It’s a situation that’s becoming increasingly common on social media. You’re scrolling through your feed and come across a post from a friend who appears to making a threat of suicide. For most of us, there are only moral questions we face in deciding what to do next. Should you try to contact your friend, or your friend’s family or local friends? Report it to the police and ask for a health and welfare check? For Pagans who claim the title of clergy, there are ethical and legal layers to this decision, as well. Are they considered Mandatory Reporters, and do they have a legal requirement to report possible suicide attempts? If they are ordained, does their governing body require them to report or ask that they maintain confidentiality, even outside of a counselling setting?

[public domain]

[public domain]

Rev. Kenya Davis, who received her ordination in 2011 by the Universal Life Church, experienced just such a decision on Sept. 15. A friend posted on Facebook what appeared to Rev. Davis as a serious contemplation of suicide. Believing she had a moral, ethical, and legal duty as Pagan clergy, she called police and asked them to do a health and welfare check.

The person is safe, but deeply unhappy with Rev. Davis’ actions. Others, including some who self-identified as Pagan clergy, were also critical of reporting a possible suicide attempt to police. They felt Pagan ministers don’t have the same obligations as Christian ministers. Others felt that friends don’t “snitch” on friends, and Davis should have stayed in the role of friend, rather than minister.

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“The person I reported had a history of trauma and has a suicide plan in place that they shared at other times in their life. On the occasion of a personal trauma, they intimated that they no longer wished to live on in face of a loss. Due to previous episodes, and the depth of the loss, I felt the words that this person shared with me held the gravity that merited a call to ensure this person’s safety,” said Rev. Davis. She added that she remains convinced the person was seriously contemplating carrying out a suicide attempt.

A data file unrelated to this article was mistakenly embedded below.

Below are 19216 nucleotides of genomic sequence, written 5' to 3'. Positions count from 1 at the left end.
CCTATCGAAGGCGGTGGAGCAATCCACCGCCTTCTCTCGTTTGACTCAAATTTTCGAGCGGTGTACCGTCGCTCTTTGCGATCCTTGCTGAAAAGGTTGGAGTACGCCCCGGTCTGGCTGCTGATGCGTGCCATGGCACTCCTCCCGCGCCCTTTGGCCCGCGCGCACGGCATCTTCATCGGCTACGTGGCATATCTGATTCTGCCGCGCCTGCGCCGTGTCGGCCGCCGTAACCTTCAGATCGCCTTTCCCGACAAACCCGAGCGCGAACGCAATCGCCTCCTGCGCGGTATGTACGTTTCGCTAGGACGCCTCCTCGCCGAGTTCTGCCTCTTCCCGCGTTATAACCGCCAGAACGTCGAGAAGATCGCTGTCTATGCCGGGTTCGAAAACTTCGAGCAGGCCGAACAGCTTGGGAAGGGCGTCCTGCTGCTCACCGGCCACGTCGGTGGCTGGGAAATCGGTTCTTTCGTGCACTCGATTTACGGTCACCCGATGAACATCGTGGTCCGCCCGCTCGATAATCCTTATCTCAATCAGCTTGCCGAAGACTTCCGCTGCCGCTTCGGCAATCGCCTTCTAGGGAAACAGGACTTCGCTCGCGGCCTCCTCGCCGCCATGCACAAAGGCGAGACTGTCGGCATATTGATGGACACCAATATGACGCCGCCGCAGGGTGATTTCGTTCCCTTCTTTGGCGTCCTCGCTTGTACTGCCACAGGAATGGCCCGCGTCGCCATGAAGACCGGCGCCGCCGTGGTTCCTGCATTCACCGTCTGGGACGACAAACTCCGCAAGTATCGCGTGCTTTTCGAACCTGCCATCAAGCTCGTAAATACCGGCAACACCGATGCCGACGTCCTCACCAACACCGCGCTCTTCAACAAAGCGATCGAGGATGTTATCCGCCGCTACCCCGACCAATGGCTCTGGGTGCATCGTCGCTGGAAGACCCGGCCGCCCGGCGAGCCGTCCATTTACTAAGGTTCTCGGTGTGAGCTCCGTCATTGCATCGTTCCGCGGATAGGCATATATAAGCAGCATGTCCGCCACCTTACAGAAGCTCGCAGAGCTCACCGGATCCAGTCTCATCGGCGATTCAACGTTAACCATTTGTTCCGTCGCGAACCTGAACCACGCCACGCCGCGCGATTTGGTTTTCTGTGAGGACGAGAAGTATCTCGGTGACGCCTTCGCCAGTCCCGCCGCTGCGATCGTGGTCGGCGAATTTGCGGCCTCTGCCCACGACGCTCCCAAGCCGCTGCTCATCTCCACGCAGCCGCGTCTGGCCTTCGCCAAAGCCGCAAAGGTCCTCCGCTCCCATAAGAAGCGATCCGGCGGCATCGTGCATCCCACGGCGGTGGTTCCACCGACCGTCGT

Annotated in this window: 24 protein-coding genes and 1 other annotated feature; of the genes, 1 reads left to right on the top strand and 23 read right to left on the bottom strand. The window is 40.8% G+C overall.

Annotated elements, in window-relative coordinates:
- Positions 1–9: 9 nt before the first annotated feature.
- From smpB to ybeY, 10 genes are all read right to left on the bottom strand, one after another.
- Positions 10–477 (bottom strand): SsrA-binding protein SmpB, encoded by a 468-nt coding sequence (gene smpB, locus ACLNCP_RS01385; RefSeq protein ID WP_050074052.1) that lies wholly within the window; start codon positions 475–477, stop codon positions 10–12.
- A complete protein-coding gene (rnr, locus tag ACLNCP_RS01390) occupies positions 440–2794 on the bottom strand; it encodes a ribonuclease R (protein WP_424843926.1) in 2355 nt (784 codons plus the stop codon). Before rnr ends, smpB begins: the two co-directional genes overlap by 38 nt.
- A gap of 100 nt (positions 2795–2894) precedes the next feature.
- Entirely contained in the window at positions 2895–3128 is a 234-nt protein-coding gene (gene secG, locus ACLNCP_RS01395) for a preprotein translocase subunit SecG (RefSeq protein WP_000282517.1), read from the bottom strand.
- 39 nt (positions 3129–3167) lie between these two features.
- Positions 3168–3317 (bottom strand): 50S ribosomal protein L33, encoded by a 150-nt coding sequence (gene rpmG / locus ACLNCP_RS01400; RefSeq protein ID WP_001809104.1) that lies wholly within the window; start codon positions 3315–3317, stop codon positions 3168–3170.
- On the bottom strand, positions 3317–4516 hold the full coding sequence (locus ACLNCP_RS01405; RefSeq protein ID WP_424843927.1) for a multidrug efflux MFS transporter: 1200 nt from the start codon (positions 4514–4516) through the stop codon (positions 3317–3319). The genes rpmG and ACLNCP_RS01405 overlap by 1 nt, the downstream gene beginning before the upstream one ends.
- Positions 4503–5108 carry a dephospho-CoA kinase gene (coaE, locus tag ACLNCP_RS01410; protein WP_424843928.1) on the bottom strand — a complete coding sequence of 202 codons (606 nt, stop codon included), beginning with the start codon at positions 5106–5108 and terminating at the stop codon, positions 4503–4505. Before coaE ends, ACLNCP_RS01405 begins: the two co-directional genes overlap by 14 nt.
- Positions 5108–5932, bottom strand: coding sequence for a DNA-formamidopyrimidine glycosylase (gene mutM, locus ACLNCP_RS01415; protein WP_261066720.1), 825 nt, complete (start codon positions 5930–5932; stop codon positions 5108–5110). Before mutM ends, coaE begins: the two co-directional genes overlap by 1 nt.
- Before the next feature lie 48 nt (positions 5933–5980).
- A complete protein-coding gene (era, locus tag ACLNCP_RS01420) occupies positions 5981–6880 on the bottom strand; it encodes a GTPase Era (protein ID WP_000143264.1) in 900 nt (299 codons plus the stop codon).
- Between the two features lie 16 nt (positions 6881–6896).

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What are the moral, ethical, and legal issues Pagan clergy may face in situations such as this? What training do they receive and what value does that training have for the greater Pagan community? What do we mean when we talk about Pagan clergy and how is that different, if it is, from mainstream religions’ clergy?

Pagan Clergy
At its most basic, clergy are the formal leaders of any religious group. In the United States, our views of clergy, and how clergy interact with the State, have been modeled on the Christian concept. Clergy marry, bury, and carry (counsel persons or carry the burden of counseling).

Are Pagan clergy members the same as mainstream clergy? The answer appears to be both yes and no.

Some Pagan clergy don’t minister to persons, but instead maintain a temple dedicated to a particular God or Goddess. Others lead religious services, but do not counsel members and are not part of a specific group. Then there is the controversy playing out in city council chambers and courtrooms whether tarot reading is entertainment or a religiously-protected counseling practice. Although there are no official studies to definitively claim one way or another, Pagans appear to have a higher number of lay clergy (or those not ordained by a State but recognized by a religious organization) than other more mainstream religions.

Yet Pagan clergy are performing legal marriages, presiding over burial ceremonies, and counseling members. They are also pushing for greater acceptance within societal constructs, such as the military, hospitals, and prisons. They want the respect that is granted by default to Christian, Jewish, and Muslim clergy.